- Hardcover: 312 pages
- Publisher: James Bennett Pty Ltd; First Edition edition (29 April 2004)
- Language: English
- ISBN-10: 0609610627
- ISBN-13: 978-0609610626
- Product Dimensions: 16.8 x 3.6 x 23.4 cm
- Average Customer Review: 4.5 out of 5 stars See all reviews (53 customer reviews)
- Amazon Bestsellers Rank: 892,745 in Books (See Top 100 in Books)
Genghis Khan and the Making of the Modern World Hardcover – 29 Apr 2004
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Top Customer Reviews
Genghis Khan, or Temujin, his actual birth name, is an amazing figure. Considering his family were outcasts, herders, the lowest of the low, from a minor tribe in Mongolia, the fact that he rose to become one of the greatest figures of the past 1000 years is astonishing. Add that to his achievements as Great Khan - the establishment of a paper money currency, the promotion of global commerce, the rule of international secular law, the promotion of freedom of religious worship, the idea that not even a ruler was above the law, his role in the creation of the modern states of Russia and China - and it seems truly criminal that such an important figure was ever dismissed as a 'barbarian'.
This is a wonderful book. I honestly couldn't put it down. Weatherford writes with such evident love and enthusiasm for his subject, and whilst I did have to reserve a certain skepticism for some of his claims for the Mongolian Empire (the influence on the European Renaissance, for one) he has certainly convinced me of the greatness of the Great Khan.
historians like Paul Ratchnevsky may consult more primary sources [JW bases his work on the Secret History of the Mongols, Juvayni, and Rashid-ad-Din, Ratchnevsky consults some additional Chinese sources like the Shenwu qinzheng lu]. Texts such as Saunders may be more scholarly and are more nuanced in their conclusions, but this footnote-free story (notes are indexed to sentences only at the end) is eminently readable, and like Timothy May has said in a review, it is the kind of writing that, unlike "dusty monographs", can fire one's "love for history".
Writing with rare lyrical sensitivity, Weatherford brings across a dramatic narrative of the military conquests. The first part deals with Genghis Khan consolidating the tribes of Mongolia (Chapters 2-3). Most of the book (Chapters 4-8), deals with world conquest. Genghis Khan launched his series of conquests when in his late 40s, and within fifteen years (1212 to his death in 1227), he had conquered four times the territory of the Roman or Macedonian empires at their peak; after his death, it would be grow half as much larger.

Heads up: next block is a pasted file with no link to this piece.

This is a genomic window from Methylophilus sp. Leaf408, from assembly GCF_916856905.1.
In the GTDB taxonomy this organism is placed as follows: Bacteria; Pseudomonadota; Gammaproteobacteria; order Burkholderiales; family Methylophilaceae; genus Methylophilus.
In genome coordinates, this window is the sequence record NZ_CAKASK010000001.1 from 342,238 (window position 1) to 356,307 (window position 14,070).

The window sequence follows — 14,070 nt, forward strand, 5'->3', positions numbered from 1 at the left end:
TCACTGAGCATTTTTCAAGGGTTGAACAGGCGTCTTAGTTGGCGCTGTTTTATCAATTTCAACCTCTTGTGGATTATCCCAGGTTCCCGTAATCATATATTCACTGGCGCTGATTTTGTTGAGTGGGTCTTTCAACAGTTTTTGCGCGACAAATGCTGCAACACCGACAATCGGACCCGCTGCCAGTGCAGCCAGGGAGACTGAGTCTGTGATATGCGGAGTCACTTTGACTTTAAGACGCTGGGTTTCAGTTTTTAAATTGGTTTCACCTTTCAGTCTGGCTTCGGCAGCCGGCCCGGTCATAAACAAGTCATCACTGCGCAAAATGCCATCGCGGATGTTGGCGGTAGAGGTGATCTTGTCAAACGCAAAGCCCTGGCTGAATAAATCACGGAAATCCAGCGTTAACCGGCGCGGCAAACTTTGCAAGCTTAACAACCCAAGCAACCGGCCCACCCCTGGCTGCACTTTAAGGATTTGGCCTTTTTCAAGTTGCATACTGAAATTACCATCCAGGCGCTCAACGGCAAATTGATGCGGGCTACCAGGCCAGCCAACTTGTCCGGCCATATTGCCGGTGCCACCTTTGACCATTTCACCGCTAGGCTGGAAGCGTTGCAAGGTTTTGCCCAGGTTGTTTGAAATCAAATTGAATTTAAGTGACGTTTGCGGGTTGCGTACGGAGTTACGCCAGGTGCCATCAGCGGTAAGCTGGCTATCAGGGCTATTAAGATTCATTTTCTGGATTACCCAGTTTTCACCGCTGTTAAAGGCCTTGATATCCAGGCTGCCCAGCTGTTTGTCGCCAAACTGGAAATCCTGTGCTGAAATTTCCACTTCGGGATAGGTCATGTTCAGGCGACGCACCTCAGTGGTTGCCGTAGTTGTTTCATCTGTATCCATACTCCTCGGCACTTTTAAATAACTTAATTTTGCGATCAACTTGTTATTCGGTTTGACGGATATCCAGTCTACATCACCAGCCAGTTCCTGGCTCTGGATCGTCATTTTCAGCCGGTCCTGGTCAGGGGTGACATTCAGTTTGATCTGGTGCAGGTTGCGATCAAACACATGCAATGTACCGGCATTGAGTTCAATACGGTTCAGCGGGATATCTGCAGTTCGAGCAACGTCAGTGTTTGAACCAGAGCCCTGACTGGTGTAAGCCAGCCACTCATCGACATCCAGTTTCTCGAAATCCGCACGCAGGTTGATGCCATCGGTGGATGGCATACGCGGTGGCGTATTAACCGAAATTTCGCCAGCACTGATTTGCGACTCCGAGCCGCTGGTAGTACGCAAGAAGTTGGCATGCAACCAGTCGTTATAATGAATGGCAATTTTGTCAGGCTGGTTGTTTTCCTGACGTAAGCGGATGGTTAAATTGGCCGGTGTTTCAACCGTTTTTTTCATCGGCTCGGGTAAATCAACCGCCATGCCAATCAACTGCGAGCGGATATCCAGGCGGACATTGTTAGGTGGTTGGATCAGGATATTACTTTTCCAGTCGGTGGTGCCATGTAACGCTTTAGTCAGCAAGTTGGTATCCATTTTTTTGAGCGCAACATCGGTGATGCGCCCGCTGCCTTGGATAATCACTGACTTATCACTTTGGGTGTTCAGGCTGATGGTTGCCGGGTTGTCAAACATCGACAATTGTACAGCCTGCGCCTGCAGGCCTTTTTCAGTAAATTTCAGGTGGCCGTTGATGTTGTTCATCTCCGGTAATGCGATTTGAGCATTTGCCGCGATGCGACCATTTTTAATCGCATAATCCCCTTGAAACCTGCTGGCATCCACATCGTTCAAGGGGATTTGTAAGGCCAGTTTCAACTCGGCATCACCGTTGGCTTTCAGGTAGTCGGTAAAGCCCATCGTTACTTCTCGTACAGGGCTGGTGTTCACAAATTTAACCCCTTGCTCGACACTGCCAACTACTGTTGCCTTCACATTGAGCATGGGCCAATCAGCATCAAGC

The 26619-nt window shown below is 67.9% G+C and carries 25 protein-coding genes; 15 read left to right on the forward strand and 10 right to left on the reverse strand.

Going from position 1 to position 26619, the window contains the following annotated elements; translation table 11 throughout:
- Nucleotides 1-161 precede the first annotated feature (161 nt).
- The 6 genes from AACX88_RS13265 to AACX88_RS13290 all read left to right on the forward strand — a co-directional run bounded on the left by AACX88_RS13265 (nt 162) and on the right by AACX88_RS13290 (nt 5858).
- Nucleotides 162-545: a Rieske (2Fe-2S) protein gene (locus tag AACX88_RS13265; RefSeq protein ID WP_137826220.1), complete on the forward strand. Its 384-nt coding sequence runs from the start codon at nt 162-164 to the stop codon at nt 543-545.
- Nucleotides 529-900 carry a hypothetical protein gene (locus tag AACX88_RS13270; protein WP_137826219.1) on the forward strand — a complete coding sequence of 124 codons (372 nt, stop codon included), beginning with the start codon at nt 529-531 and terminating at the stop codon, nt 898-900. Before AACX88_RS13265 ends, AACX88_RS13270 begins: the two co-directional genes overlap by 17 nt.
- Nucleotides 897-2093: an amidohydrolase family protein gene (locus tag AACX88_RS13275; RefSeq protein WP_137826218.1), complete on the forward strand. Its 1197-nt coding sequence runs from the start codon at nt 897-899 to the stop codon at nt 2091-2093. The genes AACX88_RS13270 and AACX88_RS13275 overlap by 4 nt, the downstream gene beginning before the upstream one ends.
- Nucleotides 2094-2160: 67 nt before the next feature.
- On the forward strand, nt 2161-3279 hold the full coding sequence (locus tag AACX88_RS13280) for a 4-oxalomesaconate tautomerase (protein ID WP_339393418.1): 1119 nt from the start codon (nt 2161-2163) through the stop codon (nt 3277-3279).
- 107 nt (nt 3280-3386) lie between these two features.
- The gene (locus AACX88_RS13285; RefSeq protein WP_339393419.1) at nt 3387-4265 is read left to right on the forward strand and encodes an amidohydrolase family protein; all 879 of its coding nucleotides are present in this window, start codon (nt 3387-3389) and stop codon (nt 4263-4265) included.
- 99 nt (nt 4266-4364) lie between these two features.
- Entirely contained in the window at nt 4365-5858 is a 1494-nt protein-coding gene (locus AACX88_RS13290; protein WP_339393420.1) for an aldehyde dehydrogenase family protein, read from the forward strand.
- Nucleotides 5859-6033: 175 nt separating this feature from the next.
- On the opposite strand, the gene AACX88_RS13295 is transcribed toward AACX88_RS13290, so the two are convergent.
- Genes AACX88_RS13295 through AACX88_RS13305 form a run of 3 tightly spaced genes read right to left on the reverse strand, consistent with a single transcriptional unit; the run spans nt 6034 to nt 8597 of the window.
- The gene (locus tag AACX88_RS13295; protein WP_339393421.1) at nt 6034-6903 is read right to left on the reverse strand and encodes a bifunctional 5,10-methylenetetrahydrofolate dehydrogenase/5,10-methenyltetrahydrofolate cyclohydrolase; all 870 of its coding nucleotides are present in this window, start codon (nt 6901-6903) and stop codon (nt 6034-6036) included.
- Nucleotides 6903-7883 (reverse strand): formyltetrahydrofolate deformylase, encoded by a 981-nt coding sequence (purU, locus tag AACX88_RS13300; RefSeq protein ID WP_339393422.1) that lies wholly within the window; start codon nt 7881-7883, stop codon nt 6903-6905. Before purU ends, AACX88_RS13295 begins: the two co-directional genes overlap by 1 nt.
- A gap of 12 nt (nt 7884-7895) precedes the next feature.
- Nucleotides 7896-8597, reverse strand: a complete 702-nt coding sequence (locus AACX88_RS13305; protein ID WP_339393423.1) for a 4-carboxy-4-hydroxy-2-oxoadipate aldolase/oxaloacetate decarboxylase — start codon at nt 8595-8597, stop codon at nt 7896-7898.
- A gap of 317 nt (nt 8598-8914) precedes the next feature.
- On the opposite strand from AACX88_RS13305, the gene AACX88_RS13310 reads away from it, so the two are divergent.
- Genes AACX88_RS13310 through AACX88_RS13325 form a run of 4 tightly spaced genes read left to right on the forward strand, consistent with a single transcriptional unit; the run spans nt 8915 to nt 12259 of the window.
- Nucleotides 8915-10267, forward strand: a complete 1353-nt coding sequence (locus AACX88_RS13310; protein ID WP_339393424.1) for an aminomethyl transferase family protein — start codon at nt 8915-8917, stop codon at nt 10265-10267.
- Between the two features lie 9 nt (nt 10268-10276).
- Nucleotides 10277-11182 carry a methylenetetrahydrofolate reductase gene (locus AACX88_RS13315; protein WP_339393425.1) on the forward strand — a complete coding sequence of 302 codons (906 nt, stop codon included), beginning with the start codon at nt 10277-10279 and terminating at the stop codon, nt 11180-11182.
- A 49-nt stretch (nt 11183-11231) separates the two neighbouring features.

However, the most interesting aspect of the book is its discussion of the impact of this large trade-friendly empire, lasting over 200 years, may have had (Chapter 9). Printing, firearms, the use of the compass in navigation, bowed instruments such as the violin, all came to Europe through Mongol interactions.Read more ›
Genghis was a first-rate military and political genius: from destitute poverty, he first united the Mongol tribes, in the process overcoming centuries-old customs of tribal vendetta, kidnapping, and simple rapine. Once united, he forged a fighting force - based on cavalry without infantry - that was unequalled in its time. He and then his successors over 4 generations or so, created the largest empire that the world has ever known. Once it had reached its apogee under Khubilai Khan, the Mongols created a vast region of trade, technology and art exchange, and a certain kind of law. The unitary Empire was carved up between the grandsons of Genghis Khan, whose cross-ownership in each others' territories of trade networks and manufacturing facilities moderated their war-making on each other. Once the Black Death disrupted their networks, the Empire collapsed as the grandsons started fighting amongst themselves. The book covers these developments competently, and there is nothing whatsoever new in this.Read more ›
Most Recent Customer Reviews
An excellent narrative that chronicles the life of not only Ghengis Khan but his descendants too. A true definer of the world we live in today .Published 1 month ago by Gary Kyte
It only took me three days to read this relatively thin paperback. Genghis Khan had a huge role in history and there is rather a dearth of information on him, considering the... Read morePublished 7 months ago by wezg
Fascinating book. A wealth of facts and information about a culture mostly unknown to Westerners and rarely researched in depth. Would definitely recommend.Published 8 months ago by A. Fikiori
A really interesting read. Maintained my interested through out. The writing was excellent.Published 9 months ago by M Zurbrugg
Very easy to follow, you sometimes forget that you are reading non-fictionPublished 9 months ago by NIK BARRIE
Very well written book, giving some wonderful insights to a much maligned leader and race of people, they may have created havoc but did more for the progression of humanity than... Read morePublished 9 months ago by terry
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